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Category: Queens Bar Bulletin

Lessons From the Archives: The Bitter Struggles of Co-op Boards

Published in the March 2020 edition of Queens Bar Bulletin, Editor’s Note, by Paul E. Kerson.

As cooperative and condominium apartment houses continue to be built in Queens County, disputes between their Boards of Directors and their apartment owners have become increasingly common.

However, a Co-op Board or Condominium Board, though governed by the New York Business Corporation Law (BCL) is much more similar to a village, town, or city government than it is to a business corporation.

This bit of judicial philosophy was set forth by former Chief Judge Judith Kaye of the New York State Court of Appeals in Levandusky v. One Fifth Ave. Apartment Corp., 75 N.Y. 2d 530, 554 N.Y.S. 2d 807 (1990).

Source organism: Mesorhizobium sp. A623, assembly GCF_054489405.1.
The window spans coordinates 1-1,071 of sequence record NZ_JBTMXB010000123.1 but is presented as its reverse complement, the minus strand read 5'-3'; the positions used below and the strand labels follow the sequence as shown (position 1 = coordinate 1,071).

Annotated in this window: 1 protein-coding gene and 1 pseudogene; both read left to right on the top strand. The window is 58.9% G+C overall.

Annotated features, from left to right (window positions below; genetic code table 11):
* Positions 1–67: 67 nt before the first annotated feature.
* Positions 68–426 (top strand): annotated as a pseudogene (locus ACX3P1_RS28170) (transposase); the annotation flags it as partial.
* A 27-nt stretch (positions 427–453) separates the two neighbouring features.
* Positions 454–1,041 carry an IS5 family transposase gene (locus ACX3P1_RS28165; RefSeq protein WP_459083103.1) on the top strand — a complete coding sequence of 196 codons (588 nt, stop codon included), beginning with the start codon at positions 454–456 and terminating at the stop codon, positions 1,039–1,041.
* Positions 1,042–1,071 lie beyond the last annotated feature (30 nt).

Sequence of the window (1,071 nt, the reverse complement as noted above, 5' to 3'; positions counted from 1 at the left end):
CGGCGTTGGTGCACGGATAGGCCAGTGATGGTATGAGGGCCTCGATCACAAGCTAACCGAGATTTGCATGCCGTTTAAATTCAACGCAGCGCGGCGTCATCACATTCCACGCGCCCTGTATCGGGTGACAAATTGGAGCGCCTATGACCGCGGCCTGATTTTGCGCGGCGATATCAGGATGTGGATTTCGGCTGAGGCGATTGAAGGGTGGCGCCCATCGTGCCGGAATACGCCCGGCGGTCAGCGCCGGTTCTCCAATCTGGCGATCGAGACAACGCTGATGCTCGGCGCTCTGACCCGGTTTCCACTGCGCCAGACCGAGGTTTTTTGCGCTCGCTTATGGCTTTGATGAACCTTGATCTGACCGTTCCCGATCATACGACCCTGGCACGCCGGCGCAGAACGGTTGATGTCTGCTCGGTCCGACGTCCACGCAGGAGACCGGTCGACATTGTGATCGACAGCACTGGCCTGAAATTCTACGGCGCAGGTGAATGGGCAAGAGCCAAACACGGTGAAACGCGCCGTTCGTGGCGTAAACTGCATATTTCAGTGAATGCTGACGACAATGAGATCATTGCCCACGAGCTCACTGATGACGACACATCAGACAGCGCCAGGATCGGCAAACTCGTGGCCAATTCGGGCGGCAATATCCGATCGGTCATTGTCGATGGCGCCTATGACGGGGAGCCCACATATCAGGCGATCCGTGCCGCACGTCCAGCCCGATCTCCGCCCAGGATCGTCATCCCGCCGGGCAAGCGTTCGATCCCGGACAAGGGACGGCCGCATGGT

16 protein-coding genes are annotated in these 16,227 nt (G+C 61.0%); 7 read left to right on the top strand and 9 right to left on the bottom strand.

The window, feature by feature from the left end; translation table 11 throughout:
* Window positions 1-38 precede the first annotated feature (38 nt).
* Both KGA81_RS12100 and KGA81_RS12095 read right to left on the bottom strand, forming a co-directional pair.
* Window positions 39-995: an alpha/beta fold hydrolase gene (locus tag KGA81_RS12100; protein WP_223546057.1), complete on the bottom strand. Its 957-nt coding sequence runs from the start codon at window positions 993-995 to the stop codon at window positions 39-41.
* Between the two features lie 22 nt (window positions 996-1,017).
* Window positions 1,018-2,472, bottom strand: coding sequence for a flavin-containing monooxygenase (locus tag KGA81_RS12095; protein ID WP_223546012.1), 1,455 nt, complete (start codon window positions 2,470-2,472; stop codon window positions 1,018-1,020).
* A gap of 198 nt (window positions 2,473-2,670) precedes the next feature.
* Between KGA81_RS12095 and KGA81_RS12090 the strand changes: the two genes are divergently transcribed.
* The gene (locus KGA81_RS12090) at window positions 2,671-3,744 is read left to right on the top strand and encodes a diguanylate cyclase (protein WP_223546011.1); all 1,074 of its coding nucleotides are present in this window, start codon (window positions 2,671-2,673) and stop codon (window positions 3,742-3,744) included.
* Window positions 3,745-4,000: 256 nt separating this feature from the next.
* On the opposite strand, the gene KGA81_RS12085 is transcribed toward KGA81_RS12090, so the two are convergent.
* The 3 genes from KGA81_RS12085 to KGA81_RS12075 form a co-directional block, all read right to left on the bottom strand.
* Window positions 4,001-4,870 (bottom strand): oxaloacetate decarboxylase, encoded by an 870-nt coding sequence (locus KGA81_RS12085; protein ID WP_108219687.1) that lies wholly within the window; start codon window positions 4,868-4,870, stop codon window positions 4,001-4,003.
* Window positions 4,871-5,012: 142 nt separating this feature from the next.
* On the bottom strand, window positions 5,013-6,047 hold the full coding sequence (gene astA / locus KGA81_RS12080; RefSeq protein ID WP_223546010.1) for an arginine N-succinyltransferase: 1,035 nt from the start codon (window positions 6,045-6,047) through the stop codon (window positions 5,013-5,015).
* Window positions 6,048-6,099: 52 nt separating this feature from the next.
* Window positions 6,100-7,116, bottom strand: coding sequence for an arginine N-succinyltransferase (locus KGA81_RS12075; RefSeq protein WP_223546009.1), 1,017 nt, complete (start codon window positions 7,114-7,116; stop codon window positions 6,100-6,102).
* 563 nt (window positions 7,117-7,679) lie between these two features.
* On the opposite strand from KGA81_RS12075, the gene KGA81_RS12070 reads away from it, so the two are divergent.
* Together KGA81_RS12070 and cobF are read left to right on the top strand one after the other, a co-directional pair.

In Levandusky v. One Fifth Ave. Apartment Corp., Chief Judge Kaye gave us all the following guidance: “As Courts and commentators have noted, the cooperative or condominium association is a quasi-government – “a democratic sub society of necessity” (Hidden Harbour Estates v. Norman, 309 So.2d 180, 182 [Fla.Dist. Ct.App]). The proprietary lessees or condominium owners consent to be governed, in certain respects, by the decisions of a board. Like a municipal government, such governing boards are responsible for running the day-to-day affairs of the cooperative and to that end, often have broad powers in areas that range from financial decision making to promulgating regulations regarding pets and parking spaces (see generally Note, Promulgation and Enforcement of House Rules, 48 St. John’s L.Rev. 1132 [1974]). Authority to approve or disapprove structural alterations, as in this case, is commonly given to the governing board. (See, Siegler, Apartment Alterations, N.Y.L.J., May 4, 1988, at 1, col 1.” (Emphasis added)